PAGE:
Surgical abortions have slowed, but pills and chemicals are reaching more homes—and killing more babies
American history books frequently mention the lynching of African-Americans; one count from 1882 to the 1960s records 3,445 blacks dying that way. Other facts, though, go generally unrecorded: Since 1973 the number of aborted African-American babies totals 12 million, and every day in the United States some 1,500 die through abortion.
Clenard Childress Jr., a pastor in Montclair, N.J., and president of the northeast region of the Life Education and Research Network (LEARN), the nation's largest African-American evangelical pro-life group, hopes to reduce that last number. His goal is to "proclaim the message of life and to expose the vices of the abortion industry" to the African-American community.
He has a lot of work to do. According to the Alan Guttmacher Institute, more than 43 percent of African-American pregnancies end in abortion. Although African-Americans represent only 12 percent of the American population, they account for almost 35 percent of all abortions. In Mississippi, for example, while African-Americans represent only 37 percent of the population, they account for 73 percent of the state's abortions. More than 78 percent of Planned Parenthood's abortion centers are in or near minority communities.
Mr. Childress said many are not aware of the abortion industry's focus on African-Americans that began in 1939 with Margaret Sanger's involvement with the Negro Project. Sanger, the founder of Planned Parenthood, supported the project's mission of promoting sterilization and birth control among African-Americans because she believed that "the procreation of this group should be stopped."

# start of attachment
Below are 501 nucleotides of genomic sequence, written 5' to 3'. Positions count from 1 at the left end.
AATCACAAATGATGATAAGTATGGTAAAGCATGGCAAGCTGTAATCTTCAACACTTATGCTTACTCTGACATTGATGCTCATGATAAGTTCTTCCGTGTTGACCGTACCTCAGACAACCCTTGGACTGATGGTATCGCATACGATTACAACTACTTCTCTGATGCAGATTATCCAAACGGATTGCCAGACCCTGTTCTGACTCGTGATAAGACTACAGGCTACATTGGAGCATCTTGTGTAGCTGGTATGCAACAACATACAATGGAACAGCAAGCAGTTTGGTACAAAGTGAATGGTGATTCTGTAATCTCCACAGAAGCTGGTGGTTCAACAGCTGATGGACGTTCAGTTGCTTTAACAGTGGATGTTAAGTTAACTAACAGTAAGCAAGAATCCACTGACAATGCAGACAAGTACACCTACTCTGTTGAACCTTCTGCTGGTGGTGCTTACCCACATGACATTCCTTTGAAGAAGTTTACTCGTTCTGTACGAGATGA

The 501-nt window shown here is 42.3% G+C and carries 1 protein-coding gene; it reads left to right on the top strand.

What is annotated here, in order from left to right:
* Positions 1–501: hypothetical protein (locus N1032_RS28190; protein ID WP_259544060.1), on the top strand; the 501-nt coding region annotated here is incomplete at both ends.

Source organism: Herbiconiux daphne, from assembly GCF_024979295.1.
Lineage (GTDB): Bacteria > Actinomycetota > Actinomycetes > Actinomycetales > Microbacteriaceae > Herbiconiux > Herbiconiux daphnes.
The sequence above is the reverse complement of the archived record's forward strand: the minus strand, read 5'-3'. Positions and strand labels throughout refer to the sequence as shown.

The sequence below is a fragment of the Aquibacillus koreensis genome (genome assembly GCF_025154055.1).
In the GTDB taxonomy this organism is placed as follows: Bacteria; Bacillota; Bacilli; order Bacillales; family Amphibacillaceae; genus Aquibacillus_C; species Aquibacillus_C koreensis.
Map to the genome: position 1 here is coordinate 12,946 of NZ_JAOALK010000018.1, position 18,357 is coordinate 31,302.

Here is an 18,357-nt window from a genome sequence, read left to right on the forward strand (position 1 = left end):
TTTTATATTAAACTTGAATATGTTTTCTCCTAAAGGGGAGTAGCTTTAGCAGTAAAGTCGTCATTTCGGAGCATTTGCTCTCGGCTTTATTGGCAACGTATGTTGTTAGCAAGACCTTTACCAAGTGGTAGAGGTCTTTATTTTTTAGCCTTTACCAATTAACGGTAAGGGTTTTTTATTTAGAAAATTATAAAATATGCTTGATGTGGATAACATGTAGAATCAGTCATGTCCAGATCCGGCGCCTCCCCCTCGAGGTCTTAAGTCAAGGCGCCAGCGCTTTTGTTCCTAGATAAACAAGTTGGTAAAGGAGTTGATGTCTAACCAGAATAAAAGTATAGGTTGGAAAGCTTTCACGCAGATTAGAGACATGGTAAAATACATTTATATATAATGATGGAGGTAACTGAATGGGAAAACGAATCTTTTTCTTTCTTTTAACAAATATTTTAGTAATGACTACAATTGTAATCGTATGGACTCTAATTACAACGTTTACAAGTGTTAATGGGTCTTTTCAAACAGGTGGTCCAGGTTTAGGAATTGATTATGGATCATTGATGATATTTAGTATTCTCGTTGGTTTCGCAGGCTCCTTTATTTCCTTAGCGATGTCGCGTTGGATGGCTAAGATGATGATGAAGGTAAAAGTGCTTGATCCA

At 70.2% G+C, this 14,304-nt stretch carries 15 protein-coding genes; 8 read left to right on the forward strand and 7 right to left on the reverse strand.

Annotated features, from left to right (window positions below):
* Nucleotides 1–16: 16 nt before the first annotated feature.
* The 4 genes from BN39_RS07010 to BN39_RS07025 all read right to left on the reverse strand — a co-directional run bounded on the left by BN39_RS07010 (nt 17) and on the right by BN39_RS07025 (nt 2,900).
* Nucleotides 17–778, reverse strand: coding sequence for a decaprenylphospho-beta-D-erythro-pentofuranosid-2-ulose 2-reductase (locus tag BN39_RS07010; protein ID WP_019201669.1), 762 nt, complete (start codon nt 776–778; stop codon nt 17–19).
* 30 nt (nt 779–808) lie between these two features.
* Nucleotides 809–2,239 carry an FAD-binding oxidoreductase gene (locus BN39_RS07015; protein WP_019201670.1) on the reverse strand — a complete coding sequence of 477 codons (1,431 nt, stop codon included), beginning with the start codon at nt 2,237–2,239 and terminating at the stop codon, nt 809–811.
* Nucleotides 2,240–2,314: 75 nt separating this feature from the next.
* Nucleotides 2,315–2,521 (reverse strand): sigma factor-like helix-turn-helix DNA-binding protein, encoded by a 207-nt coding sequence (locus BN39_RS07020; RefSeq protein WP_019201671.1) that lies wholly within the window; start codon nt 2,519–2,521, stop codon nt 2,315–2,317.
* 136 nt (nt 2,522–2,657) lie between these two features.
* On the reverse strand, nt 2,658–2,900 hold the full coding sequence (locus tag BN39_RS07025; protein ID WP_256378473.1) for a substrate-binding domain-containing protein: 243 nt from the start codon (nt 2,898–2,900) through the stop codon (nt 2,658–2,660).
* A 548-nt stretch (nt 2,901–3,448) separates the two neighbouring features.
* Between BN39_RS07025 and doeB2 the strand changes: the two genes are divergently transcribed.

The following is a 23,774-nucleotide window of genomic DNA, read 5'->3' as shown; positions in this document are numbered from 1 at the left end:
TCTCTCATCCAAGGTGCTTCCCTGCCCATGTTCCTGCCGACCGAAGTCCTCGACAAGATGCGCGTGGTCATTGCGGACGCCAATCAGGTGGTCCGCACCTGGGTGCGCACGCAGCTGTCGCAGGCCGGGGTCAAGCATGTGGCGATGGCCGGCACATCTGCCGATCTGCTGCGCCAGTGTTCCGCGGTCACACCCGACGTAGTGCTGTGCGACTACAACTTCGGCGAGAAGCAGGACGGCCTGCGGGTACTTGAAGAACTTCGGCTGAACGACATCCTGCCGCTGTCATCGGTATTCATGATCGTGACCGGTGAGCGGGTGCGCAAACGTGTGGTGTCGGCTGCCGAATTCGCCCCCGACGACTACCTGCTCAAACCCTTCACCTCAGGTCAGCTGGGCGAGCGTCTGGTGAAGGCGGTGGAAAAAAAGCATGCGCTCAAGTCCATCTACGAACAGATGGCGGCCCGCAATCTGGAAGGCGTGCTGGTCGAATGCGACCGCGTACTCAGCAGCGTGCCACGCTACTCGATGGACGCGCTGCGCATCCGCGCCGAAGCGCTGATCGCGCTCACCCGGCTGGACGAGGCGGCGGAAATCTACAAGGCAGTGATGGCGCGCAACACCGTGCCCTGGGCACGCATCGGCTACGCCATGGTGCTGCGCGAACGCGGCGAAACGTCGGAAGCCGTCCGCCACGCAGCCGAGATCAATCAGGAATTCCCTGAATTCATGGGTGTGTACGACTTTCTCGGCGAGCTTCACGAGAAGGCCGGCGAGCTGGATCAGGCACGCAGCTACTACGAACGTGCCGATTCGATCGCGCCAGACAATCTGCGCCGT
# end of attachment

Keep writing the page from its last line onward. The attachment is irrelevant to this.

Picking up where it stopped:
She enlisted African-American leaders to promote her beliefs, urging them to embrace eugenics, the science or pseudo-science that seeks to improve races through the control of hereditary factors by eliminating bad genes from reproductive populations. Sanger wanted to help the African-American community by ridding society of "increasing numbers of defectives, delinquents, and dependents."
Mr. Childress said the African-American church has been mute on the topic of abortion because of "a political tie where the Democratic Party became bigger than our God." Blacks embraced the Democrats' agenda, Mr. Childress said, because Democrats were seen as facilitators of the civil-rights movement while Republicans were seen as those "nasty white bigots who are out to oppress us." In embracing the Democratic agenda, however, African-Americans have also accepted values that are contrary to their heritage.
Voting trends in the 2004 presidential election showed signs of change. With Democrats promoting positions often abhorred by African-Americans, such as support for gay marriage, pro-life politicians received increasing African-American support. For example, 17 percent of New Jersey African-Americans voted for President Bush in 2004 compared to only 8 percent in 2000.
Democrats such as Sen. Hillary Clinton are now seeking to soften their pro-abortion position as the run-up to the 2008 presidential election. She recently said at a pro-abortion event, "We can all recognize that abortion in many ways represents a sad, even tragic choice to many, many women. The fact is that the best way to reduce the number of abortions is to reduce the number of unwanted pregnancies in the first place."
Although Mr. Childress, a registered Democrat, has been called a "sell out" for promoting a Republican platform, he insists that his concern "for the life of my people" stems from his convictions as a pastor rather than political motives. He tries to educate African-Americans about how abortion is affecting their community through a website, blackgenocide.org, and a radio program, "The Urban Prophet," which broadcasts five days a week in eight states.
-Anthony B. Bradley is a research associate at the Acton Institute for the Study of Religion and Liberty in Grand Rapids, Mich.